Posts Tagged ‘articles’

March 20, 2012, has issued it’s first set of proposed SNURs and a testing rule on articles.  [See box on right for your favorite chemical]

Nobody is making these chemicals in the US (“voluntary” ban), but they could come in with imported articles: polybrominated diphenylethers (PBDEs and adding decabrom to the current SNUR on PBDEs), benzidine dyes, a short chain chlorinated paraffin, hexabromocyclododecane (HBCD use in consumer textiles only), and phthalate di-n-pentyl phthalate (DnPP).

The agency is also proposing additional testing on the health and environmental effects of PBDEs if you have existing “ongoing” uses – threatening for the first time that testing will apply to article importers (and anyone still processing inventories of PBDE) as of the date of the final test rule.  Yet another incentive to stop using PBDEs.

And don’t forget a proposed SNUR triggers export notice under TSCA 12(b).

NEW 6/15/12: The Chemical Users Coalition (CUC) has submitted comments on the need for a framework on covering articles under SNURs, recommending much more targeted approach in rare cases of concern.  I agree, but think this should be even broader (especially given TSCA Reform proposals) on how TSCA in general should tackle articles.  It’s a logistical nightmare of companies who have never dreamed they could be impacted by TSCA and fraught with communication difficulties now surfacing with REACH SVHC and Conflict Minerals.  We need a multi-stakeholder discussion of the issues.

Comments are accepted until July 31, 2012.

Contact EHS Strategies, Inc. for help.


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The issue of whether the Substances of Very High Concern (SVHC) in articles is triggered at >0.1% weight of chemical to weight of the entire article placed on the market or to any component of that article remains controversial according to discussions at the September 23, 2011 REACH workshop.  ECHA guidance is still holding with the entire article weight in the denominator, but acknowledges that some member countries are saying they will enforce the RoHS approach on each component part.  ECHA and The European Commission are looking at how to resolve this issue.

Odds are good that this one is going to the European Court of Justice.

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ECHA has issued a new Guidance in a Nutshell for REACH requirements for articles: http://guidance.echa.europa.eu/docs/guidance_document/nutshell_guidance_articles2_en.pdf

Regarding how to calculate 0.1% wt/wt of Substances of Very High Concern, it says:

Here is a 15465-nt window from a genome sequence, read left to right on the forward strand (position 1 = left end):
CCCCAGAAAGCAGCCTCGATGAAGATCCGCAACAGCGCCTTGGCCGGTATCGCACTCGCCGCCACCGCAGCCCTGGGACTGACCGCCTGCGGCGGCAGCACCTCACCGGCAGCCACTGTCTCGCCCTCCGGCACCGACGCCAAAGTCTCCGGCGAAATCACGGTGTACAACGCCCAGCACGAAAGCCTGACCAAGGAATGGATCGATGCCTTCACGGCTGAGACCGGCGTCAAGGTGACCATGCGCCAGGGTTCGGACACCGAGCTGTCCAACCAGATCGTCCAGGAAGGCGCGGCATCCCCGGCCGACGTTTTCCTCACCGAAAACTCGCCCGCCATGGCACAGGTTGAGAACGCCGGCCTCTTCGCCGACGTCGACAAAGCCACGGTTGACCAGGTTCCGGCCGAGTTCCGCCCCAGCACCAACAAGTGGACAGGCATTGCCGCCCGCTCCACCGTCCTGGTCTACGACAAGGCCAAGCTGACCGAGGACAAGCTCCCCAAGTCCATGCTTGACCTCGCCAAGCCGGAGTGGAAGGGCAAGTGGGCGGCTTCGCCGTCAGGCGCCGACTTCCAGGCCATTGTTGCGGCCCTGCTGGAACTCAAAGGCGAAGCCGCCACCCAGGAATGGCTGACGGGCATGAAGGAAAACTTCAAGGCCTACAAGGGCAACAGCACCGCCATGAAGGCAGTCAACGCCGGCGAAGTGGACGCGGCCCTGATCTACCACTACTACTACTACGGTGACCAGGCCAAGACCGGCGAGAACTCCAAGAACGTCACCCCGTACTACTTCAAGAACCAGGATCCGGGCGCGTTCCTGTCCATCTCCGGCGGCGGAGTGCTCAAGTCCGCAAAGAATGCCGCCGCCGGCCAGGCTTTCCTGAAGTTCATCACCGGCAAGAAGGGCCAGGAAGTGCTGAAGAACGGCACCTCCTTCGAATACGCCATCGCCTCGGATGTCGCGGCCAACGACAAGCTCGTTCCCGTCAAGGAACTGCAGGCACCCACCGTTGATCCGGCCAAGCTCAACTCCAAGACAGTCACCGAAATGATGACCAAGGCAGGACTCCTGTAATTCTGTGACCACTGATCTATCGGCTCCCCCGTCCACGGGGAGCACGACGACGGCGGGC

The substance concentration threshold of 0.1% (w/w) applies to the article as produced or imported. In practice, however, companies may already be collecting information not only on the whole article but also on parts thereof. Companies may, on a voluntary basis, prepare their notification to ECHA on this basis.

See my previous item on dissenting countries.

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France and Sweden have announced they will be enforcing REACH Substances of Very High Concern content in articles according to the “once an article, always an article” scheme.  Expect the other dissenting countries – Austria, Belgium, Germany and Norway – to follow.  Their position is that any component or part in an article that was ever a separate article should be counted for the >0.1% wt/wt calculation and not the article as a whole  (e.g., a belt buckle).  However, the official legal opinion of the EU and ECHA that the percentage refers to the entire article as marketed (e.g., the complete belt).

Expect lawsuits to straighten this out….

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ECHA has published new guidance on applicability of REACH for articles.  The revised guidance offers a few more examples of what an “article” is and suggestions for how to track down whether your articles contain any Substances of Very High Concern (SVHC).

Most distressing is the introductory note from the Executive Director:

“When reading this ECHA Guidance document, please be aware that it did not find full support by consulted national authorities of EU/EEA Member States in the stage of its final consultation, as reflected in the minutes that you can access via this link.

Consequently, companies may face diverging enforcement practices as to some of its aspects.” [highlight added]

They diverged on how to calculate weight percent for SVHC (reportable at >0.1 % wt/wt).  Current ECHA guidance is to look at the entire weight of the imported article, whereas some countries want to look at each component separately.  Dissenting countries: Denmark, France, Germany, Belgium, Austria, Sweden, Norway.

Reminder:  Notification to ECHA for articles with >0.1% SVHC starts June 1, 2011.  See ECHA links here.

Contact EHS Strategies, Inc. if you need help figuring out how to comply.

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